Substance Use in the LGBTQ+ Population


Do you know someone who identifies in the LGBTQ+ community? Odds are that you do. If so, there is a chance this person, like others you may know, uses drugs are alcohol. While this may not surprise you, the rates among those in this population who use may. It is worth exploring why people in this community use drugs and alcohol and at higher rates.


Substance Use Rates


According to data from a 2018 study at the National Survey on Drug Use and Health (NSDUH), people in the LGBTQ+ community use drugs and alcohol at a higher rate than those who identify as straight and cisgender. Regarding alcohol use in the LGBTQ+ community, individuals were more likely to report alcohol use disorder at 12% than those not in this community at 10%. In looking at marijuana use, 37% of those who identified as LGBTQ+ reported using marijuana versus 16% in the general population.


If we go back to earlier studies, we see similar trends of use compared between those within and external to this population. Studies showed that 20-25% of gay men and lesbians reported themselves to be heavy drinkers compared to the 3-10% of the heterosexual population back in the 1980s. Studies also note that, in general, those in the LGBTQ+ population reported higher use of marijuana and cocaine than those who identify as heterosexual. Unfortunately, studies in this area are not more robust as we run into the problem with finding reliable information on the total size of the LGBTQ+ community. This may be because one’s comfort level in disclosing that they are a member of this population or if they use drugs or alcohol. Both types of self-disclosures still carry significant stigmas. Regardless of judgement, safety, or mistrust, we know there are valid reasons for not feeling comfortable answering this question.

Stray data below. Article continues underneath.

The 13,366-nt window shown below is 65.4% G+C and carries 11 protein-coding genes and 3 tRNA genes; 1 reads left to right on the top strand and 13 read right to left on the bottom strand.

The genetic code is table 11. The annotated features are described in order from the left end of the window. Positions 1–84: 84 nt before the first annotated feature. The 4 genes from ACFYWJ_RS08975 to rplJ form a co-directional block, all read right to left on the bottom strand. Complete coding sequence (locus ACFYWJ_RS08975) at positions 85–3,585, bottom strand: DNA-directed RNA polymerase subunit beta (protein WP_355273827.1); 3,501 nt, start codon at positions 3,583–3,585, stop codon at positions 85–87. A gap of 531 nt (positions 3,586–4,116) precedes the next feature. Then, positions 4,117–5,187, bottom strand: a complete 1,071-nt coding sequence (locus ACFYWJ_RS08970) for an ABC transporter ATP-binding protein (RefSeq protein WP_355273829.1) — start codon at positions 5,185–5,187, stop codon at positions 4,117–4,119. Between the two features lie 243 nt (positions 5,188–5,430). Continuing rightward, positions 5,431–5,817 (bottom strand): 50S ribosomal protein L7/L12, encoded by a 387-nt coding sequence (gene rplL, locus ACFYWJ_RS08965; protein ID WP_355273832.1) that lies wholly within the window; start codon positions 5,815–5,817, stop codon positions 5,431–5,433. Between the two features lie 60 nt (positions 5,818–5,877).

Reasons for use


So, we know the LBTQ+ population uses at higher rates, but why? The reasons will vary just like those who use in the general population. However, there are a few consistent issues that the LGBTQ+ population consistently face, including harassment, violence, discrimination, and a tumultuous political landscape.


According to the American Addiction Centers, discrimination, internalized homophobia, stigma, and a lack of support, are all distinct reasons why a person in this community may be more likely to use than someone who identifies as straight. Co-occurring disorders such as depression and anxiety are nearly twice as likely to develop in the LGBTQ+ community when compared to those in the general population. Additionally, where someone is on their journey to navigating their gender identity, their sexual orientation, or other vulnerable parts of who they are may also be a contributing reason for using substances.


In some cases, the preliminary stages of exploring one’s identity can involve going to LGBTQ+ friendly bars and clubs to find others who may also be exploring who they are. For those who are unfamiliar, these clubs, often referred to as simply “gay bars” usually have the pride flag adorning their windows, and are known for drag queen performances, dancing, and you guessed it… drug use. In Austin, 4th street downtown has a few bars that meet these criteria. For many going to these places brings a sense of belonging, safety, and crucially, acceptance.